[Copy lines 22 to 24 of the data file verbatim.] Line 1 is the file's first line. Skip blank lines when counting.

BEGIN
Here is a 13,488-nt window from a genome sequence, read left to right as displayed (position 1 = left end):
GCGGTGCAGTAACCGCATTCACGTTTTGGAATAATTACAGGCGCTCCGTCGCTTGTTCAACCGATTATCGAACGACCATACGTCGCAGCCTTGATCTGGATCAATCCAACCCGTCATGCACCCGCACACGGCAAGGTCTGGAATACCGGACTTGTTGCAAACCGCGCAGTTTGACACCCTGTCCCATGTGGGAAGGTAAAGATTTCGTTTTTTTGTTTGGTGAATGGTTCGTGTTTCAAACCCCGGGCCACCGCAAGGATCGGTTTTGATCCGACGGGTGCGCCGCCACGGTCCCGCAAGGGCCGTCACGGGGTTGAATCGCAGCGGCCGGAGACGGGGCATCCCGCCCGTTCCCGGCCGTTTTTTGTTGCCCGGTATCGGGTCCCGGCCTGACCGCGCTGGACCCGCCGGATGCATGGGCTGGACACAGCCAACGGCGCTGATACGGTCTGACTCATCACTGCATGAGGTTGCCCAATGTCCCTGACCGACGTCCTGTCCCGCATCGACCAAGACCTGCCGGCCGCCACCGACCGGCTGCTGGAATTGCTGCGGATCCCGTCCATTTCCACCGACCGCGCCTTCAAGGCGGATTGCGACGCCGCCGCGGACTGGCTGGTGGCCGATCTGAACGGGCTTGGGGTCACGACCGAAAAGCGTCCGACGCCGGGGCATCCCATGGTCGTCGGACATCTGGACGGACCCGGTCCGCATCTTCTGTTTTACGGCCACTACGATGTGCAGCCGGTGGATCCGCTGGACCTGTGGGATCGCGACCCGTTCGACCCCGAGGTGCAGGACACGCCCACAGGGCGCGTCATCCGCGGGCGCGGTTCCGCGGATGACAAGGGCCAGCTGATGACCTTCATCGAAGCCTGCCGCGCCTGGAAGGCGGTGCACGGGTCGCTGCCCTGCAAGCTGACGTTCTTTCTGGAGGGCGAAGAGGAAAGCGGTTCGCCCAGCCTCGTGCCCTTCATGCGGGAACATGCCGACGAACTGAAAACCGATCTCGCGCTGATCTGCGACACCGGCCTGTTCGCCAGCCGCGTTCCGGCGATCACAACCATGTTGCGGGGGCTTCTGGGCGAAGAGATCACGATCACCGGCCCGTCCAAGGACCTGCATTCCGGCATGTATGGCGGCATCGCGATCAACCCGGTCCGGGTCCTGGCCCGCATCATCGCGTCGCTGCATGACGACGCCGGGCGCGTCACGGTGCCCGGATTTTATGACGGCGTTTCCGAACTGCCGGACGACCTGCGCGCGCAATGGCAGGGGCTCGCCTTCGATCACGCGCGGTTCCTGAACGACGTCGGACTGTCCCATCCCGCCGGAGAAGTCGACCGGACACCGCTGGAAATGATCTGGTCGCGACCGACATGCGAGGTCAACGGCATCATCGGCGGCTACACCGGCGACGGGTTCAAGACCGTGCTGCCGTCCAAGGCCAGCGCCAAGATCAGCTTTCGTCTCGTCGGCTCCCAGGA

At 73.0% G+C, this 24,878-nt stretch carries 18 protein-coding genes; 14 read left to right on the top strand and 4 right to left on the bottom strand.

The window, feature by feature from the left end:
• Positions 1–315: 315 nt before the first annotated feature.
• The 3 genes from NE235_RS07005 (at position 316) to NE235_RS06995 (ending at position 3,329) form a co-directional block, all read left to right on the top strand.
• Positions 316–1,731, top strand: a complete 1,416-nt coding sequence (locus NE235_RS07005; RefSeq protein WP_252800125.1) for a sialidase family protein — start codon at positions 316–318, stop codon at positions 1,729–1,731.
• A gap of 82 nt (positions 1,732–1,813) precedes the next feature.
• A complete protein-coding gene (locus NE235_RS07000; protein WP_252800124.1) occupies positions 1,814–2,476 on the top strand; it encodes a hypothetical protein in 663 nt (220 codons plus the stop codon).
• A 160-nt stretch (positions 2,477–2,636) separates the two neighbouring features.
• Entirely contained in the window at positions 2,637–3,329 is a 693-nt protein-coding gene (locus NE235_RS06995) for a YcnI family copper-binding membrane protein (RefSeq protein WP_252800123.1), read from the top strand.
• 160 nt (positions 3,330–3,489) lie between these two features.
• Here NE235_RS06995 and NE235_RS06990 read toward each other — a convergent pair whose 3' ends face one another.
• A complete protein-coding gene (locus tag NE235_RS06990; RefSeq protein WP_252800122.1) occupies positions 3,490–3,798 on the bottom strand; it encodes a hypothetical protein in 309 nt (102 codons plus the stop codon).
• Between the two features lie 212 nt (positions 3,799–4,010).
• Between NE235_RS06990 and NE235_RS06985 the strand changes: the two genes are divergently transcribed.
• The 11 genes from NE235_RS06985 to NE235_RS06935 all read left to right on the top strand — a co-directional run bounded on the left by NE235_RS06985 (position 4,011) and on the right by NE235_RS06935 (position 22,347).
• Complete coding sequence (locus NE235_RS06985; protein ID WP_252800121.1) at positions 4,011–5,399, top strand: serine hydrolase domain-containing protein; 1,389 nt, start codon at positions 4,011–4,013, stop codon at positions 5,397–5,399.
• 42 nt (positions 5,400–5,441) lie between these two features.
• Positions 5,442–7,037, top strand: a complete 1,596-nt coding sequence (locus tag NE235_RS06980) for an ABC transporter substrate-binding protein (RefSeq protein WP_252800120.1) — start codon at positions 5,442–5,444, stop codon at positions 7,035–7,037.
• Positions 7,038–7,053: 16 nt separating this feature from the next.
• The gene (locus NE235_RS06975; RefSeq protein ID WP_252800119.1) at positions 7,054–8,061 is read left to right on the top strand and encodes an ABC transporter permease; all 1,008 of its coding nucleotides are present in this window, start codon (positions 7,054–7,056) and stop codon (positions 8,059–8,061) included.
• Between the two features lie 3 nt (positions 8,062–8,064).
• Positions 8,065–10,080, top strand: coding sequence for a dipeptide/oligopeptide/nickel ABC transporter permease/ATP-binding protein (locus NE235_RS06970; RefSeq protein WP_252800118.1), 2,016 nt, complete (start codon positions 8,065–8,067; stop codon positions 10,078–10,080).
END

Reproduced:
• The gene (locus NE235_RS06975; RefSeq protein ID WP_252800119.1) at positions 7,054–8,061 is read left to right on the top strand and encodes an ABC transporter permease; all 1,008 of its coding nucleotides are present in this window, start codon (positions 7,054–7,056) and stop codon (positions 8,059–8,061) included.
• Between the two features lie 3 nt (positions 8,062–8,064).
• Positions 8,065–10,080, top strand: coding sequence for a dipeptide/oligopeptide/nickel ABC transporter permease/ATP-binding protein (locus NE235_RS06970; RefSeq protein WP_252800118.1), 2,016 nt, complete (start codon positions 8,065–8,067; stop codon positions 10,078–10,080).